It is something that should never happen, but through the work we do, we meet, speak to and hear about ex-military personnel who have lived or are living on the street.
Whilst we support servicemen and women by defending their rights, we also work with charities who are there for them when they fall on hard times.
On Friday 2 February 2018, we recruited 14 employees from our Southampton office to participate in Alabare’s BIG Sleep. Christie Fitzgerald, a paralegal from our Military team took part in the sleepover and takes up the story.
Alabare is a charity based in Sailsbury that supports homeless, vulnerable and marginalised people, including members of the veterans community. They help to transform their lives, providing accommodation and enabling them to gain the skills, confidence and opportunities to live a fulfilled life.
To show support, raise awareness and fundraise for the charity we took part in their BIG Sleep, which is now in its 12th year, giving people a small insight of what it is like to call the streets home.
The event was hosted by Sailsbury Cathedral and for the first time well behaved dogs were invited to attend to keep their owners company (and warm). This included the new Alabare mascot, Rufus, a big dog walking around supporting the event and offering warming hugs to anyone who needed one.
The event involved over 200 fundraisers sleeping on the cold concrete floors of Sailsbury Cathedral Cloisters, wearing lots and lots of layers. This year the guests included MP John Glen and local schools, colleges and charities. Our team were the first to the Cathedral at 8pm meaning we got first dibs on where to set up our strips of cardboard, mats and sleeping bags for the evening. Full of excitement and enthusiasm for the night ahead we could barely feel the cold at this point.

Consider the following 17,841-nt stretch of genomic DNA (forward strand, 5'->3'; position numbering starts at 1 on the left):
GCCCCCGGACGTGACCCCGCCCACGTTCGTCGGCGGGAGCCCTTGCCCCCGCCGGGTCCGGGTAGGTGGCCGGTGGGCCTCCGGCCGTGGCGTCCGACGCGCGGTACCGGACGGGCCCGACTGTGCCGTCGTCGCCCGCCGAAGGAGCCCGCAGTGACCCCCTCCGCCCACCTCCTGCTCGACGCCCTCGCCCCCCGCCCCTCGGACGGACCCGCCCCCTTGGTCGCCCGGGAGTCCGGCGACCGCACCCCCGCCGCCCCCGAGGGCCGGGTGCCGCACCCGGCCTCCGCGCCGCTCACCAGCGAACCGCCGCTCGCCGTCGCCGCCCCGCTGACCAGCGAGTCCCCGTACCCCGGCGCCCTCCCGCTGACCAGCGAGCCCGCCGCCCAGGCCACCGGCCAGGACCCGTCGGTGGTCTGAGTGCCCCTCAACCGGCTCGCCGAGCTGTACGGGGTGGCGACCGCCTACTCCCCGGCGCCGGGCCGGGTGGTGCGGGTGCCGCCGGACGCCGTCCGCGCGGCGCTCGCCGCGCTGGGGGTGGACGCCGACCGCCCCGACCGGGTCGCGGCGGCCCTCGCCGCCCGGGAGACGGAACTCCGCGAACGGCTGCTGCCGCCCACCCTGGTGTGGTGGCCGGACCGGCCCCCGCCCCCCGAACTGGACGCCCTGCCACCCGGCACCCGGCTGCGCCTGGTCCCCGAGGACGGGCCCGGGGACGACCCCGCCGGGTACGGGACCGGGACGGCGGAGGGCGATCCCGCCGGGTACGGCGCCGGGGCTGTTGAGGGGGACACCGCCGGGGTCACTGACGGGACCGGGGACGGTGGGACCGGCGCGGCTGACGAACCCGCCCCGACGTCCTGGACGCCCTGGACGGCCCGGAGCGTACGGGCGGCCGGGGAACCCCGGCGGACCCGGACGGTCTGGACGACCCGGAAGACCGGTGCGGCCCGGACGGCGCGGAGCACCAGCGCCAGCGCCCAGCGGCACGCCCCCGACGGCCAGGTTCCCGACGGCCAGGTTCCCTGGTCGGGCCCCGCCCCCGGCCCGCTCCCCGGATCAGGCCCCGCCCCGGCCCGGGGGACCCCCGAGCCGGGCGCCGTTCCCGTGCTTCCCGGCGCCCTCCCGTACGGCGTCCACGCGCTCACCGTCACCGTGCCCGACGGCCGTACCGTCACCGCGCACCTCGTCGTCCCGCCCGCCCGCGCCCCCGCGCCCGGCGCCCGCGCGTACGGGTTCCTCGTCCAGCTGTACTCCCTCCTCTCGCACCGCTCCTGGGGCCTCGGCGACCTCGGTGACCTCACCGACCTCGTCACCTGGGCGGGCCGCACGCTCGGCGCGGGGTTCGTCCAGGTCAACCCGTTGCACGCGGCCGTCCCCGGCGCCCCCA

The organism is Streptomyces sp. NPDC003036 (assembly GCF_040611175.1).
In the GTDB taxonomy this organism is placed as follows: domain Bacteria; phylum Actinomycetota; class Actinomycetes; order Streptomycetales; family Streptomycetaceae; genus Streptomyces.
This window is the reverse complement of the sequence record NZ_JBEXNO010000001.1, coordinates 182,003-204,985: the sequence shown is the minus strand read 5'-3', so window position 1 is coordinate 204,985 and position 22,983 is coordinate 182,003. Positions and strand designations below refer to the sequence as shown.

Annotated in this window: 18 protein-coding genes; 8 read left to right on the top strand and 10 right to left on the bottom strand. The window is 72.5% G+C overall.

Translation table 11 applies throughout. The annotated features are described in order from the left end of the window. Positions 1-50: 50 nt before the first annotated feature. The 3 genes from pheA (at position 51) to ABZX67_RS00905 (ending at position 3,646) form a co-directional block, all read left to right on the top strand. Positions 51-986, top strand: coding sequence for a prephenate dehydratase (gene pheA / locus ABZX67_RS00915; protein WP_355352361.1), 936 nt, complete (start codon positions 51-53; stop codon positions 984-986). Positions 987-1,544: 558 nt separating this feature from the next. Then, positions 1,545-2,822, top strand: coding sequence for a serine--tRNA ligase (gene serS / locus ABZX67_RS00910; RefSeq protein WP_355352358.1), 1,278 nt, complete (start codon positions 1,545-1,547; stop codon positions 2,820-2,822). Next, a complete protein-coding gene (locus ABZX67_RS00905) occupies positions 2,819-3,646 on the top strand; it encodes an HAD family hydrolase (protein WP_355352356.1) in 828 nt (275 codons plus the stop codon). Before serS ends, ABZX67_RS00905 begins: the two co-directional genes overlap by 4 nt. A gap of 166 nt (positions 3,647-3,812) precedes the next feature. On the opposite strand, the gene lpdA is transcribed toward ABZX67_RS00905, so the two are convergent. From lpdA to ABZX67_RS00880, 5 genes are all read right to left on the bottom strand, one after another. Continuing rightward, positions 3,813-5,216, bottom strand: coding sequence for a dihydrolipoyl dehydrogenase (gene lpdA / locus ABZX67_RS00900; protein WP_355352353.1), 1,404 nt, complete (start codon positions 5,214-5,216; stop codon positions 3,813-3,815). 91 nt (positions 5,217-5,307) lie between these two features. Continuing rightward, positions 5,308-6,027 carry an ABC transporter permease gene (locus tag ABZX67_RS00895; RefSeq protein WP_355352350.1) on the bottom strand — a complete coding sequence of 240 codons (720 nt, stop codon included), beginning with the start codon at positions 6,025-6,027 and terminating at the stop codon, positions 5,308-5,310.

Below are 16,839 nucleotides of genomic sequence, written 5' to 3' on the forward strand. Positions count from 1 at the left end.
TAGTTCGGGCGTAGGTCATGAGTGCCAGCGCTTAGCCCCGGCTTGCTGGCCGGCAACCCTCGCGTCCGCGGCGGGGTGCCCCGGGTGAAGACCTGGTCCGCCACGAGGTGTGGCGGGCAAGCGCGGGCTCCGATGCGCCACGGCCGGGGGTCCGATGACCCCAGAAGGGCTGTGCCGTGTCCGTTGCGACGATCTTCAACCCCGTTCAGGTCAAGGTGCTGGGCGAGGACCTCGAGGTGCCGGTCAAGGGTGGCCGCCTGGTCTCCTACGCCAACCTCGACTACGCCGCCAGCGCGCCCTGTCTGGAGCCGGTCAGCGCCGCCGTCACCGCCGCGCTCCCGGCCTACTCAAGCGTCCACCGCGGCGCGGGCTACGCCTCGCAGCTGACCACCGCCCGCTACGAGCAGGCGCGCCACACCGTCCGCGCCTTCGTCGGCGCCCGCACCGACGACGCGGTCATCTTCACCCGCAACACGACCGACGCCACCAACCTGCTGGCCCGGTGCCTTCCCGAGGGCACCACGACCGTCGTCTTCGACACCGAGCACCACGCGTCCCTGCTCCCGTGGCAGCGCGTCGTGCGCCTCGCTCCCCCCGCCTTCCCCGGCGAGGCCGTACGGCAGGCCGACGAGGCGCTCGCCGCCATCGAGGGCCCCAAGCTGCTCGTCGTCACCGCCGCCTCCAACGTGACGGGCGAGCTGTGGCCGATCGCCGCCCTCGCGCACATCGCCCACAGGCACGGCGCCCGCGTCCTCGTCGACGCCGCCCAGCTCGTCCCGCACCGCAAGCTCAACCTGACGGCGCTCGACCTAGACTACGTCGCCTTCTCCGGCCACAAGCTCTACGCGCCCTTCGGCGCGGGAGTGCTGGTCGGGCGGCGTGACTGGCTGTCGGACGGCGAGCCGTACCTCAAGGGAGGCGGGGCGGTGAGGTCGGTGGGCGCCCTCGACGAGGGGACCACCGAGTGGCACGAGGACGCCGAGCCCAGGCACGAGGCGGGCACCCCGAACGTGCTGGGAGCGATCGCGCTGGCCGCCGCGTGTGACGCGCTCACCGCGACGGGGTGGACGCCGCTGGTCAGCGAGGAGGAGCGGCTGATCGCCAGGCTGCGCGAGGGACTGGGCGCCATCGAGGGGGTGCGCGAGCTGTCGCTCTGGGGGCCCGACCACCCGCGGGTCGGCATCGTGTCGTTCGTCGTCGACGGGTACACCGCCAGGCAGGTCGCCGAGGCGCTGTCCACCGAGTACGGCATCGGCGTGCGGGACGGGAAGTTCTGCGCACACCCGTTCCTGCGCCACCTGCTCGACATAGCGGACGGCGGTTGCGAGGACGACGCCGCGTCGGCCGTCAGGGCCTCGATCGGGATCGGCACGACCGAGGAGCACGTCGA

At 10pm we were given a safety briefing and introduced to Jamie, a young man who went to Alabare when his life had fallen apart and he was left with nothing. The exceptionally moving story put into perspective just what the charity can do and how important our, and others, support is to everyone they help.
By this point it felt as if the temperature had dropped significantly and we were all getting even colder, even thicker with layers of clothing, and feeling very grateful for the free tea and coffee being provided throughout the night. It was lights out at around 11.30pm and everyone tried to go to sleep. This was now the final stretch before we could go home and we were eternally grateful for the roof over our head and central heating. The temperature dropped to 1°c in the night, but it felt so much colder. Wrapped in at least five layers of clothing, sleeping bags, and blankets we could all still feel the cold breeze of the night, and hear a couple of barking dogs, who were obviously not too impressed with their owners.
Everyone in our team completed the challenge and survived 23 hours out in the cold and in the process gained an insight into how difficult life must be on the streets.
We were delighted to successfully raise £2,370 for Alabare, who do such an amazing job helping to support homeless veterans who should not be on the street in the first place.
Published: May 2018
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